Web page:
Hallo, me darling ones. Here at last is a photo of me, Herman Newt, with Axol O’tl, who spoke to us last time so memorably. I am here alone today to talk of fairies and elves, and despite the slander and defamation of character, I’m adopting a fairly newt-ral stance on it, tiny amphibious fingers clinging to the bark of a partially submerged branch, body flat, tail dragging in the ooze.

In th’olde dayes of the Kyng Arthour,
of which the Britons speken greet honour,
al was this land fulfild of fairye
The elf-queene with her joly compaignye
Daunced ful ofte in many a grene mede,
This was the old opinion, as I rede…
Geoffrey Chaucer, The Canterbury Tales

That’s the start of the Wife of Bath. It tells us newts a lot about Chaucer’s times and his view of what was then to him, Britain’s past; and however distant or recent the past described, it might as well as well have been ancient, so strange the people and scenes described in the written and oral traditions of the time seemed to the Normanised English people of his day. As the Wife of Bath points out, elves were no longer to be seen in her day in England. These days, most people take this to mean that elves, along with fairies, never really existed, although some believers in parallel universes might believe that they were ‘supernatural’ beings viewed sometimes when the magic was right, and now in occultus. Yet although I have not checked every instance of elves in texts, so far nothing disturbs my sense that all references to elves in the pre-Renaissance texts and the oral traditions were to real solid flesh and blood human beings. Periodic reworking of texts as their language became old-fashioned, quaint and sometimes inaccessible, introduced hermeneutical errors which were woven into the fabric of the tales giving them a magical or miraculous atmosphere that they did not have for their original authors.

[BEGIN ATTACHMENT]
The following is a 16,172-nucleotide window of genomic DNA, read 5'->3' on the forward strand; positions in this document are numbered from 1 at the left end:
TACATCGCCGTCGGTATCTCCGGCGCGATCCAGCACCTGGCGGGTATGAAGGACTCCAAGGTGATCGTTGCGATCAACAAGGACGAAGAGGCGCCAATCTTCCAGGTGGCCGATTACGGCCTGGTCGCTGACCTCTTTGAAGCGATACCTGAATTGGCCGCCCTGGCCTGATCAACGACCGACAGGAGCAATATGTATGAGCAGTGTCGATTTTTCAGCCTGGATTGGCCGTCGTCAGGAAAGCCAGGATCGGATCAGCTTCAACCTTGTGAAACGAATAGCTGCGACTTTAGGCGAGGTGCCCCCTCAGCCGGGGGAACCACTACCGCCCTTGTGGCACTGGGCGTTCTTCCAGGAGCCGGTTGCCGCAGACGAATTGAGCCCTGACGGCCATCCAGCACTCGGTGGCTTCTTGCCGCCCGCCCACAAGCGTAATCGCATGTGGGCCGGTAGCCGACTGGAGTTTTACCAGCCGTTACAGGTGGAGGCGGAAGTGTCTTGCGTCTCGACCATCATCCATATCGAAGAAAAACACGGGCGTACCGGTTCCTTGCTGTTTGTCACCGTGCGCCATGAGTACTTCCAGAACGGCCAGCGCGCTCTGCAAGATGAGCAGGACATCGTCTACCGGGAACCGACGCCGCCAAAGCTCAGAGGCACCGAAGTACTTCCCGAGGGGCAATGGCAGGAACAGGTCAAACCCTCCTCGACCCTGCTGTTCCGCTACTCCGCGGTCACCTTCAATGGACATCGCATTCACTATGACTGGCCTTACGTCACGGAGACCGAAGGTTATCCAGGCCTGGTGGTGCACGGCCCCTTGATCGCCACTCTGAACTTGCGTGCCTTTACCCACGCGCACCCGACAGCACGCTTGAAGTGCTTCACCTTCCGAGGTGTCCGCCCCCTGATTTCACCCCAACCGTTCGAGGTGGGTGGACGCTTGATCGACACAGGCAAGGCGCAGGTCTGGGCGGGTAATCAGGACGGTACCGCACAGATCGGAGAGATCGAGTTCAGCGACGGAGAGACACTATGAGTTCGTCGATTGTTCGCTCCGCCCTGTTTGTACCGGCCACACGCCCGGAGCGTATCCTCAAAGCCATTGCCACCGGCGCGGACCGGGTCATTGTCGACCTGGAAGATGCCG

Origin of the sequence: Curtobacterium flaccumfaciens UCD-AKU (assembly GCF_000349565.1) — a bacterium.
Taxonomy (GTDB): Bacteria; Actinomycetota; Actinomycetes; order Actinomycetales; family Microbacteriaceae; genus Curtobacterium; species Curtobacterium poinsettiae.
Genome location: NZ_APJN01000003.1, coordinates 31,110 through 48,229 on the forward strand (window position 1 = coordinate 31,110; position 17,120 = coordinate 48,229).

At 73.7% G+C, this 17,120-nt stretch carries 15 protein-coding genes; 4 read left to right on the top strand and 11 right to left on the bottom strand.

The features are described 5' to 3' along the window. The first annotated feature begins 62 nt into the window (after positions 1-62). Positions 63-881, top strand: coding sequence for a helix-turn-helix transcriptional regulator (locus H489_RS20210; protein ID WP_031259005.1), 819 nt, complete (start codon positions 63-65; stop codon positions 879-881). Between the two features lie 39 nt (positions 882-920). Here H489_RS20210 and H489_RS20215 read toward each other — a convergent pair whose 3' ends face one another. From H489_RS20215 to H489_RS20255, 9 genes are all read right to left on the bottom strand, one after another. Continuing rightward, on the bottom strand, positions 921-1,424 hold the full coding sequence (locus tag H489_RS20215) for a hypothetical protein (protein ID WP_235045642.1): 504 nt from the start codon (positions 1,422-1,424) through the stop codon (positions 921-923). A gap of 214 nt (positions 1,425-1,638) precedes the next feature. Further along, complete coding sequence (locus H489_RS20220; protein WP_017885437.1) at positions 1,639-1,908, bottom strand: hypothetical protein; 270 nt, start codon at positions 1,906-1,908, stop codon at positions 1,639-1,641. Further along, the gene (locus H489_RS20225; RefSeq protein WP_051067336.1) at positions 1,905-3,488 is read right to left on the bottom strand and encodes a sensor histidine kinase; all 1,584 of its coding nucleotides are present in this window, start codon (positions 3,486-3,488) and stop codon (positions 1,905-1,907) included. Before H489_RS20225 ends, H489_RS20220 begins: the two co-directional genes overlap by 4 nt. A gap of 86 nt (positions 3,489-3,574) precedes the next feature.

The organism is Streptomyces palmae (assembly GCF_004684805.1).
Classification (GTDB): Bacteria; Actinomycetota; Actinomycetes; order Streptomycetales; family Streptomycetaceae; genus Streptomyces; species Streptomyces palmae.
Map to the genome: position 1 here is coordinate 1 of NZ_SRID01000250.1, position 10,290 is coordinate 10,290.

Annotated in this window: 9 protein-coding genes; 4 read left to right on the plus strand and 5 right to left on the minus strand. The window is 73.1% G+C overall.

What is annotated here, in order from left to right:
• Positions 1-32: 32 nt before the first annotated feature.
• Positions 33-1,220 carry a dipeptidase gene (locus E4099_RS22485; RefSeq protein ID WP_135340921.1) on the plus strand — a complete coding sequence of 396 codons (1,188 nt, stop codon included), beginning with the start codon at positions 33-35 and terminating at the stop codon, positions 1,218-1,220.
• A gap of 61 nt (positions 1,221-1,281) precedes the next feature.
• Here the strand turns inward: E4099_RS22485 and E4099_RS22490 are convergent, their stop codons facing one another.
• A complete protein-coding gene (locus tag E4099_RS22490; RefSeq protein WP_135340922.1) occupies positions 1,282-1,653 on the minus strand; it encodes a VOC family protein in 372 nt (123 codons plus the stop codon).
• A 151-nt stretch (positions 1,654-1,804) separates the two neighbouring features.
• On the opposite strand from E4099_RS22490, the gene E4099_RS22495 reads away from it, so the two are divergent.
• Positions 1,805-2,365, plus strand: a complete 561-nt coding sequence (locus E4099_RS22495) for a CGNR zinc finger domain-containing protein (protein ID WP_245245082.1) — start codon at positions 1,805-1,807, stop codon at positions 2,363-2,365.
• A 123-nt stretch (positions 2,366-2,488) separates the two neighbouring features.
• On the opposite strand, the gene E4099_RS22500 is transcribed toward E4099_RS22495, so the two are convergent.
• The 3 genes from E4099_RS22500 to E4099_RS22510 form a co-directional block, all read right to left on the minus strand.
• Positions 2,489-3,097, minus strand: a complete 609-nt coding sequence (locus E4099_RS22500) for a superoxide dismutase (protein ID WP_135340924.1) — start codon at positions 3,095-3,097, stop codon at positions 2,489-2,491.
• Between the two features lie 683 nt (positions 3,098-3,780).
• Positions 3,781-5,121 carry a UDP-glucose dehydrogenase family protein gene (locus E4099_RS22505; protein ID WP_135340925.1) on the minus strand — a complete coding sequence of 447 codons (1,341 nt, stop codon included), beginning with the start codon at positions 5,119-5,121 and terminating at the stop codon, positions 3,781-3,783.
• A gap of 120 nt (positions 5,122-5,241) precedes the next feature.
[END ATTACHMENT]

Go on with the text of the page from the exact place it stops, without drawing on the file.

If in a song the ‘elf-king’s daughter did appear…’ an ambiguity arises for some listeners accustomed to eerie tales – ‘did appear’ can mean ‘appeared suddenly’ or ‘became briefly visible’ implying ‘out of thin air’. So a magical attribute is imputed to the elf, which then is said to have the magical power to appear and disappear at will. This makes it a supernatural being, and for those who don’t believe in such things, throws doubts on the possible value of the entire document dealing with elves, fairies and the like. I shudder to think how often such judgments have deprived us in the centuries following of truthful historical texts that could have told us so much discarded to be lost or burnt because a conqueror did not believe them…

Let’s imagine that the authors of these old texts that mention elves did not think of them as supernatural beings, but as real flesh and blood people with the ordinary powers of mortals. How does that song go? Steele-Eye Span used to sing it, and very nicely too, with eerie, supernatural wailing music in the back ground… I think it was on ‘All Around My Hat’.

A knight he rode his lonely way
Thinking about his wedding day
As he rode by a forest near
the Elf-king’s daughter did appear
Out she stepped from the Elfin band
smiling she held out her hand,
Welcome sir knight, why such speed
Come with me the dance to lead…